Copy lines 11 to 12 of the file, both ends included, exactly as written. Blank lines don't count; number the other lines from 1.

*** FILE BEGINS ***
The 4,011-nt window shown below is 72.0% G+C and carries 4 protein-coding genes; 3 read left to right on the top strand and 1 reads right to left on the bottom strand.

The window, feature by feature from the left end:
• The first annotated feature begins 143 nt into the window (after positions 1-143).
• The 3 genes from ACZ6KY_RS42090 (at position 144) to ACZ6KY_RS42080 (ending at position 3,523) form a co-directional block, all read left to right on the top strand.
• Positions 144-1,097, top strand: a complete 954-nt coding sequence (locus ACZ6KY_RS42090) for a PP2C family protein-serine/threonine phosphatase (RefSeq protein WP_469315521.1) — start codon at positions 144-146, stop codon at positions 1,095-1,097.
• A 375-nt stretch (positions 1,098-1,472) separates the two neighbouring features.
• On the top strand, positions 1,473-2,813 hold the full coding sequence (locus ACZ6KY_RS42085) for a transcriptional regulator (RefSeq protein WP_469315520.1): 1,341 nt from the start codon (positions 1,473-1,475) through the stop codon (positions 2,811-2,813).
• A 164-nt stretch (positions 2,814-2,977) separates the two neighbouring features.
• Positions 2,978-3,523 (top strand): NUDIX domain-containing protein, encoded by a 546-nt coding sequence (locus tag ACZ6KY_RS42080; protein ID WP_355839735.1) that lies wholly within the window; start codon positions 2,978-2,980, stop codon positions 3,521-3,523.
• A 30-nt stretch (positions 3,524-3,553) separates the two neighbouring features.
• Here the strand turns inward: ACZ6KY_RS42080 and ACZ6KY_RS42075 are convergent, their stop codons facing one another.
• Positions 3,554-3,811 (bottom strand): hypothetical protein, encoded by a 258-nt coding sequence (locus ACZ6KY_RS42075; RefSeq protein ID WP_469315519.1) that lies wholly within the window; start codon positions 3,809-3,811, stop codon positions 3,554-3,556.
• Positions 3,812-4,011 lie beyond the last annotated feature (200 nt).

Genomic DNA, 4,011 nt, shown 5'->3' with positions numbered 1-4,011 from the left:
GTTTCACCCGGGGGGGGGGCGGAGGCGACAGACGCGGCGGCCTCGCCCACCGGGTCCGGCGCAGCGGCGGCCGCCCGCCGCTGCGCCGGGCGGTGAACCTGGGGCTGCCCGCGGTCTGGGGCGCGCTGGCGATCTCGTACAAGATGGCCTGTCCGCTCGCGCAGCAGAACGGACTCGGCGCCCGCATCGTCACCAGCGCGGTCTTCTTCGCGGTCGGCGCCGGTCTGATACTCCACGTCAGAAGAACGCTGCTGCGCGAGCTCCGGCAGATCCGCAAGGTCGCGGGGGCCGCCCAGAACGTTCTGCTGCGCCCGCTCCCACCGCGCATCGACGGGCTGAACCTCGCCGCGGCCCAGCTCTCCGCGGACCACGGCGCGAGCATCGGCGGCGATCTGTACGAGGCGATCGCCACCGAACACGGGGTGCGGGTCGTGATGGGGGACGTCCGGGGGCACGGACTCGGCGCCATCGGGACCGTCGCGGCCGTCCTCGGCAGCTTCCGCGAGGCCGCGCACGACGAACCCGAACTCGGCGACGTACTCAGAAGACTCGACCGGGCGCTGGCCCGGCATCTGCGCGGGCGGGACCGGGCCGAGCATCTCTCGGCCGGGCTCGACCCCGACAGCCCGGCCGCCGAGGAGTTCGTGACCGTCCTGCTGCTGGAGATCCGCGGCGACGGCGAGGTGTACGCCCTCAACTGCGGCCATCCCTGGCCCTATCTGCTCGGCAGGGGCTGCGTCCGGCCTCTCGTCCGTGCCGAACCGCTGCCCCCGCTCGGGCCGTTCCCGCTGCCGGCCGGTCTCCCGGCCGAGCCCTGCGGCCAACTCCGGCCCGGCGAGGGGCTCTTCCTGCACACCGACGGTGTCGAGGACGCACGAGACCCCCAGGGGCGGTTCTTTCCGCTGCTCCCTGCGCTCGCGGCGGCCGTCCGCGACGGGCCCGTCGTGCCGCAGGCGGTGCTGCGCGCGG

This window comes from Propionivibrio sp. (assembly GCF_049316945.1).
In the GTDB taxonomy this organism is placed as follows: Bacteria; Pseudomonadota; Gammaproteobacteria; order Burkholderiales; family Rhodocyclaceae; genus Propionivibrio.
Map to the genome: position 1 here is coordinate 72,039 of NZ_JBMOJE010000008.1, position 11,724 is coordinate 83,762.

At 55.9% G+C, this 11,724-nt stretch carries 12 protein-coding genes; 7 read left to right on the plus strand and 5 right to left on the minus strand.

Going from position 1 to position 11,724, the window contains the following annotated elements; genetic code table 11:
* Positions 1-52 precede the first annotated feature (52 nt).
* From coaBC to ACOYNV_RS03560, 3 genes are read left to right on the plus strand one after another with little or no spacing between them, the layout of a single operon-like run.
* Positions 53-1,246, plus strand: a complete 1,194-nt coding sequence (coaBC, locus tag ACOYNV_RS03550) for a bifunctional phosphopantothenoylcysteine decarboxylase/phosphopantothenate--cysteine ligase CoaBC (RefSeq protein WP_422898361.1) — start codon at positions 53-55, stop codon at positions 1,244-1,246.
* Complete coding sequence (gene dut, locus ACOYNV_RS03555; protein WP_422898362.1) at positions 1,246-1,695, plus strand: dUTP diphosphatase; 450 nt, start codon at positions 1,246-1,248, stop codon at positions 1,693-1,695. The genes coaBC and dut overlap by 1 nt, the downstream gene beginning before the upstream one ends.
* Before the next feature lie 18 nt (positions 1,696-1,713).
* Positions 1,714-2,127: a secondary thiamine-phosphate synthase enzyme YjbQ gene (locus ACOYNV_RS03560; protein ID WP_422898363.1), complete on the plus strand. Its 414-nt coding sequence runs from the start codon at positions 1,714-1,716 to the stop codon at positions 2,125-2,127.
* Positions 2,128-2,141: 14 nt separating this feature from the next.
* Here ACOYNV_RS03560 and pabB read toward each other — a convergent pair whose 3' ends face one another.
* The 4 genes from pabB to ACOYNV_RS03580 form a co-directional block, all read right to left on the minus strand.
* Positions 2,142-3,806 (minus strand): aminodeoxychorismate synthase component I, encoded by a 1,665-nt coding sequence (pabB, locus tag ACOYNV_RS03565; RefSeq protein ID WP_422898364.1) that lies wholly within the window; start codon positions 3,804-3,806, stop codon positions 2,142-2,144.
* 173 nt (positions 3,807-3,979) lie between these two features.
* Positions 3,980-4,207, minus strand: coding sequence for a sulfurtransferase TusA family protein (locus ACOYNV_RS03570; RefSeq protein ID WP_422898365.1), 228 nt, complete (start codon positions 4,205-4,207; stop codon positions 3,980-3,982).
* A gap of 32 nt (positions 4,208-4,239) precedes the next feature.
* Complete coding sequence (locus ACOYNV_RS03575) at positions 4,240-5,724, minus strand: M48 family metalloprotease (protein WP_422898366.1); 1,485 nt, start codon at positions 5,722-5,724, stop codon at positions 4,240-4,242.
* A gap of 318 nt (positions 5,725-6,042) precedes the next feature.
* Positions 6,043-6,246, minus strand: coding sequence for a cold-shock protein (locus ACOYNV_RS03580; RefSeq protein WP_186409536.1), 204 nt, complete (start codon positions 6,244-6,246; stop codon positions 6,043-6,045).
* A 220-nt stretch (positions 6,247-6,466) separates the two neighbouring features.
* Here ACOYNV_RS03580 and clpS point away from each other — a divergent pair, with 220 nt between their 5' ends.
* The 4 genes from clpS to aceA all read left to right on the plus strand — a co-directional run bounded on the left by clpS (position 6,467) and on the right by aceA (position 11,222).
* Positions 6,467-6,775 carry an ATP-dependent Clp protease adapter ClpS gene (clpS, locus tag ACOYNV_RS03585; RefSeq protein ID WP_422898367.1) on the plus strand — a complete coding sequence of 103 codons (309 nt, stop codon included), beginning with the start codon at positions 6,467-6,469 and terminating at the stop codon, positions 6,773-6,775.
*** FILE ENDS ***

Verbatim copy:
• Here the strand turns inward: ACZ6KY_RS42080 and ACZ6KY_RS42075 are convergent, their stop codons facing one another.
• Positions 3,554-3,811 (bottom strand): hypothetical protein, encoded by a 258-nt coding sequence (locus ACZ6KY_RS42075; RefSeq protein ID WP_469315519.1) that lies wholly within the window; start codon positions 3,809-3,811, stop codon positions 3,554-3,556.